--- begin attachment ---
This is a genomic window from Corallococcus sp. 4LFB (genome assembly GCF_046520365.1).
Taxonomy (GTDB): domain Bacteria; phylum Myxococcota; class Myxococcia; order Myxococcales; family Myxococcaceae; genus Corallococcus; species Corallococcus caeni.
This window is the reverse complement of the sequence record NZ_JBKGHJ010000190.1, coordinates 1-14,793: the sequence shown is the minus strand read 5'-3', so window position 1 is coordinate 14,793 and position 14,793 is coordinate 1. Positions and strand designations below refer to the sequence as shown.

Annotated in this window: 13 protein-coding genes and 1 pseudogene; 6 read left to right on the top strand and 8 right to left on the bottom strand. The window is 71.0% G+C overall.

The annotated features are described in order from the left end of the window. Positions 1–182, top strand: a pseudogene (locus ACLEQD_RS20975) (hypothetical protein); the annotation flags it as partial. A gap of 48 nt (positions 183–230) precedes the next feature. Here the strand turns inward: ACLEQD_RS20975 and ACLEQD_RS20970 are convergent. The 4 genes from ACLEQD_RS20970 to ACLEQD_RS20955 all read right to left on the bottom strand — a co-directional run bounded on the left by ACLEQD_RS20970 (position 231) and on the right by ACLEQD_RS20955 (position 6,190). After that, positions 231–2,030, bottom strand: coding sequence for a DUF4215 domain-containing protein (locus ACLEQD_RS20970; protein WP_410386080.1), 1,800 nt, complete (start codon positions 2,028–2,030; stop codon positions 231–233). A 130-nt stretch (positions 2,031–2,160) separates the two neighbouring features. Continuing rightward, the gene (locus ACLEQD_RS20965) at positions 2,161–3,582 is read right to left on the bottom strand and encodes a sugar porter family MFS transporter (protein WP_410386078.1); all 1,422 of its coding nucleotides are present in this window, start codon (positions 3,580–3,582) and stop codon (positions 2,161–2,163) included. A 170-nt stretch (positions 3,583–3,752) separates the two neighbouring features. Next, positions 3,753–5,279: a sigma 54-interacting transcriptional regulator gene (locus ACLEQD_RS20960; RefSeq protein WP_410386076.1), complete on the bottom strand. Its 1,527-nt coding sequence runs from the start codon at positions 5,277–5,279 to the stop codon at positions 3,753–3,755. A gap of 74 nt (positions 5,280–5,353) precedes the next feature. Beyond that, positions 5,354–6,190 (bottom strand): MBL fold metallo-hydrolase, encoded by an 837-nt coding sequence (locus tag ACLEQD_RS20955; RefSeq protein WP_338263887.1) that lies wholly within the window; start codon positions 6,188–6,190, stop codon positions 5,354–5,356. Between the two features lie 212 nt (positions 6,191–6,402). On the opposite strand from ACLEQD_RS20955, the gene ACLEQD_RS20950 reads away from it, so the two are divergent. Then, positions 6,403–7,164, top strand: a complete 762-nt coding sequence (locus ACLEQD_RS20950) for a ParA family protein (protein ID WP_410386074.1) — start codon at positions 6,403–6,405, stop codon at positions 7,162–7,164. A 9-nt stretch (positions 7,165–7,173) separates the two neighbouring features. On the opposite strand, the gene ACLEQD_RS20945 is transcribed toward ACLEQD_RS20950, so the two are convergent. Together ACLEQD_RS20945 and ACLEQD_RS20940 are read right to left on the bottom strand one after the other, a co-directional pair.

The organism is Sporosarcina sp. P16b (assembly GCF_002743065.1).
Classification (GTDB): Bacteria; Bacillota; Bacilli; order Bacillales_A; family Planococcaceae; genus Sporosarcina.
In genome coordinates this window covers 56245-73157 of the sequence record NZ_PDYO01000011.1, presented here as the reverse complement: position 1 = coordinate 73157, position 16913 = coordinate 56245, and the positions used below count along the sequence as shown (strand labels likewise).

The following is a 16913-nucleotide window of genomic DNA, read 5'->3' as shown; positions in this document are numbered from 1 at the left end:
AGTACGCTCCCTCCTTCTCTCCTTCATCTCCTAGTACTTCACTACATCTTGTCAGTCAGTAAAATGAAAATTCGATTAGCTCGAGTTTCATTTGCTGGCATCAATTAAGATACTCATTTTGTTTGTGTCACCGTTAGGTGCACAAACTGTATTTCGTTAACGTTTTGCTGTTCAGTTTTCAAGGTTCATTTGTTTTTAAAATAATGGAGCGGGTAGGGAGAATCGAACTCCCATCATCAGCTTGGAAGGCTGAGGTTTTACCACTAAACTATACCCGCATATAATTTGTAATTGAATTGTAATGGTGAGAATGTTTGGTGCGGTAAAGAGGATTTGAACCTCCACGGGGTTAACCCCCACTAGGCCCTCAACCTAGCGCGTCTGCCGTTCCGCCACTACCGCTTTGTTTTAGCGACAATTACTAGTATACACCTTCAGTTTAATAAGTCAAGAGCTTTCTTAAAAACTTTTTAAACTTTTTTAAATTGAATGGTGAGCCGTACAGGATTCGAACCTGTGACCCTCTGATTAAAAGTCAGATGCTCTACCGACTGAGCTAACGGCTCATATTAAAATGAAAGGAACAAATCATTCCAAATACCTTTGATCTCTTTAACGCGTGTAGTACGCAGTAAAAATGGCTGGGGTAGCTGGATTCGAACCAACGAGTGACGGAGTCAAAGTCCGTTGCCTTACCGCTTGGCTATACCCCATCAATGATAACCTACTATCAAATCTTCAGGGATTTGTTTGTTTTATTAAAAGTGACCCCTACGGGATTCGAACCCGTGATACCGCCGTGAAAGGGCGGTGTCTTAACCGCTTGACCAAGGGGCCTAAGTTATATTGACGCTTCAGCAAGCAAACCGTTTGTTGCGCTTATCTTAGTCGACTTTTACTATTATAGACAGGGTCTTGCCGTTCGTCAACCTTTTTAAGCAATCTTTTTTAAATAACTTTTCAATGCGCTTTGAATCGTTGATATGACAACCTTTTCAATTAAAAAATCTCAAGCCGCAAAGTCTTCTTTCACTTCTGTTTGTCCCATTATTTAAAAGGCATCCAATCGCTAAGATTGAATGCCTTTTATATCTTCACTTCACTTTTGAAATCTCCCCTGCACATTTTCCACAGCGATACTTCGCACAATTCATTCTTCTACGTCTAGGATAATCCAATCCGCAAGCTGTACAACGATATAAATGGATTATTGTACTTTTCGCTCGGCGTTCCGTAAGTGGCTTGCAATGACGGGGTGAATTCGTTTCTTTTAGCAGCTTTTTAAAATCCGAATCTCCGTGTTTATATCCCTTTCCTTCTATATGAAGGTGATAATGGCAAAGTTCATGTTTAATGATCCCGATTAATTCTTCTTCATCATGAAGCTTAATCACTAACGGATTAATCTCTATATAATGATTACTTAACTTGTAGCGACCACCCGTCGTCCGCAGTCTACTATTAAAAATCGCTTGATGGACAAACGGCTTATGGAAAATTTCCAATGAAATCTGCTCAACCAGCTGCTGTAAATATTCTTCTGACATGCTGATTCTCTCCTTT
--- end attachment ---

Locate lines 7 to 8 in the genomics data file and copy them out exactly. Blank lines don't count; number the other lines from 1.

Classification (GTDB): Bacteria; Bacillota; Bacilli; order Bacillales_A; family Planococcaceae; genus Sporosarcina.
In genome coordinates this window covers 56245-73157 of the sequence record NZ_PDYO01000011.1, presented here as the reverse complement: position 1 = coordinate 73157, position 16913 = coordinate 56245, and the positions used below count along the sequence as shown (strand labels likewise).